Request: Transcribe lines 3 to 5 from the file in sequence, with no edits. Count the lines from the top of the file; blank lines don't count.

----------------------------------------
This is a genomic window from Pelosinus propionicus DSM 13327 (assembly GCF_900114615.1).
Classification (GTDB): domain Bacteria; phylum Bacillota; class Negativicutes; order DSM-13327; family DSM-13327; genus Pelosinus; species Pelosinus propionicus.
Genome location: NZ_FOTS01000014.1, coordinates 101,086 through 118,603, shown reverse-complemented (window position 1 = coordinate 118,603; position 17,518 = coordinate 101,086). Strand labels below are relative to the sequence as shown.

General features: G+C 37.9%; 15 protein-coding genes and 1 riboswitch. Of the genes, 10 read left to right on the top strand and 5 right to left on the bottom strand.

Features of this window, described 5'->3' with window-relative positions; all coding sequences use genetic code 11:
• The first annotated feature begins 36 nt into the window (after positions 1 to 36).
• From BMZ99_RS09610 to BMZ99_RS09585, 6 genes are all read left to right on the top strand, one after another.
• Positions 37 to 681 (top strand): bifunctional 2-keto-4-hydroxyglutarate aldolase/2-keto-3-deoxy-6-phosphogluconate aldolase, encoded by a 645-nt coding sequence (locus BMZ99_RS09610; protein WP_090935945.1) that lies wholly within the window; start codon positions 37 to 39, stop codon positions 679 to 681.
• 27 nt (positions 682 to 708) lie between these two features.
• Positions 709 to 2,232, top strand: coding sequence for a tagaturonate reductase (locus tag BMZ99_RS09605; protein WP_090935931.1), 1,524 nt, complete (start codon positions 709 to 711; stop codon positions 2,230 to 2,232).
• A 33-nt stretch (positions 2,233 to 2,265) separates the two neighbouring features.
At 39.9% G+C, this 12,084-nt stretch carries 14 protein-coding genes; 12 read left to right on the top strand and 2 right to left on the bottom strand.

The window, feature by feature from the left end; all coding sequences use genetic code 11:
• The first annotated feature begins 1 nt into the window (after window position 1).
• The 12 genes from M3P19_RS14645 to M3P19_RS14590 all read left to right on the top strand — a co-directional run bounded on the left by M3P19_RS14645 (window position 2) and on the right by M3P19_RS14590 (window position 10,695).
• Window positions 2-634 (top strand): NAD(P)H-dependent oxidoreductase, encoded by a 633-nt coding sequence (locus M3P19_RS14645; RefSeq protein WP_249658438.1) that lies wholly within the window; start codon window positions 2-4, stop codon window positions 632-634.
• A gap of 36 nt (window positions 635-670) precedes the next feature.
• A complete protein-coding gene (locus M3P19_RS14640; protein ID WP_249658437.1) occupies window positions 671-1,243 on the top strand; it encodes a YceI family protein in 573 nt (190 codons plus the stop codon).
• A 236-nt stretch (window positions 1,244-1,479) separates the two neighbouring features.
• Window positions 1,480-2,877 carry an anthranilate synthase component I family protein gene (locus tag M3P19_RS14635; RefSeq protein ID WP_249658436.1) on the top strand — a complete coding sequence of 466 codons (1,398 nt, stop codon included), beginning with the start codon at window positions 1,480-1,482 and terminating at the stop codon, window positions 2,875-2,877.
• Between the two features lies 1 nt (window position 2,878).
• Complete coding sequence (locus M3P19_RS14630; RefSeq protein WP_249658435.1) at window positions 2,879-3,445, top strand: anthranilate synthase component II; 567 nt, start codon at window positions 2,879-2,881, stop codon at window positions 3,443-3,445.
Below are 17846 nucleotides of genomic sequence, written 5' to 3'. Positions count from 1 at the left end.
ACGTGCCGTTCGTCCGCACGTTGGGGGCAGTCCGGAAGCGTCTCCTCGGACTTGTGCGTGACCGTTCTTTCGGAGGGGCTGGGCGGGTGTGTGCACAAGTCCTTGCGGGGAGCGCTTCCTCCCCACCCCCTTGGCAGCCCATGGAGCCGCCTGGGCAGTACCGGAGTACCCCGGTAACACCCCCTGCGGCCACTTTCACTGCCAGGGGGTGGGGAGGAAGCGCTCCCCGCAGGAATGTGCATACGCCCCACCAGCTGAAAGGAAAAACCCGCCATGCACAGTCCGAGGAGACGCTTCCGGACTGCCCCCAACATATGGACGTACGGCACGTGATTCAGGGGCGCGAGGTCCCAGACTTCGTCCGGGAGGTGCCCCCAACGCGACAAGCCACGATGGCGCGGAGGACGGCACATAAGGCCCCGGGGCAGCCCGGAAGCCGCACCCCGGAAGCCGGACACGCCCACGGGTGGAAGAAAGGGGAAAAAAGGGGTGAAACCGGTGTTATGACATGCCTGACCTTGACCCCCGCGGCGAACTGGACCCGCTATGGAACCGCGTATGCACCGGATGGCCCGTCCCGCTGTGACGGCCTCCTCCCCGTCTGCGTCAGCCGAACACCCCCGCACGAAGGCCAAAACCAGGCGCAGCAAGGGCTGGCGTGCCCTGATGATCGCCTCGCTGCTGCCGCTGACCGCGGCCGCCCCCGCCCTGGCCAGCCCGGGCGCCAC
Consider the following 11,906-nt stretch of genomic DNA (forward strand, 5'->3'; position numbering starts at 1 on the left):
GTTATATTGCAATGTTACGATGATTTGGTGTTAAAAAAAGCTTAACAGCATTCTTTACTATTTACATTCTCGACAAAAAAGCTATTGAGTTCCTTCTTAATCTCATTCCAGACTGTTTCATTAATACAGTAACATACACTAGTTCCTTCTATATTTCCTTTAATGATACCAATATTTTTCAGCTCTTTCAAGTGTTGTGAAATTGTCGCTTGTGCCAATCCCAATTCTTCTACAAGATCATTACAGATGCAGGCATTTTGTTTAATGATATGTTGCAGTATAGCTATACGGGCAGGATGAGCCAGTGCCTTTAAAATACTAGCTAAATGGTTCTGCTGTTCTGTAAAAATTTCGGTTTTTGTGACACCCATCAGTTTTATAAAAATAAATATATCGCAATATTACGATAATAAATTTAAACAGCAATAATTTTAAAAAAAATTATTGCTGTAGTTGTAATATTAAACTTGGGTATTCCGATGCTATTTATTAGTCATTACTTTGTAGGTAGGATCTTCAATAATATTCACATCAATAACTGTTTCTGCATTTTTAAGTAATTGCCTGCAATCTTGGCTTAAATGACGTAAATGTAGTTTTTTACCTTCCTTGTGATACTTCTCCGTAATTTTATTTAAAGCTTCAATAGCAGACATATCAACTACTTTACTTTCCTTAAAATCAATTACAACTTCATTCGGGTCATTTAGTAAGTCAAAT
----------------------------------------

Genome location: NZ_FOTS01000014.1, coordinates 101,086 through 118,603, shown reverse-complemented (window position 1 = coordinate 118,603; position 17,518 = coordinate 101,086). Strand labels below are relative to the sequence as shown.

General features: G+C 37.9%; 15 protein-coding genes and 1 riboswitch. Of the genes, 10 read left to right on the top strand and 5 right to left on the bottom strand.

Features of this window, described 5'->3' with window-relative positions; all coding sequences use genetic code 11: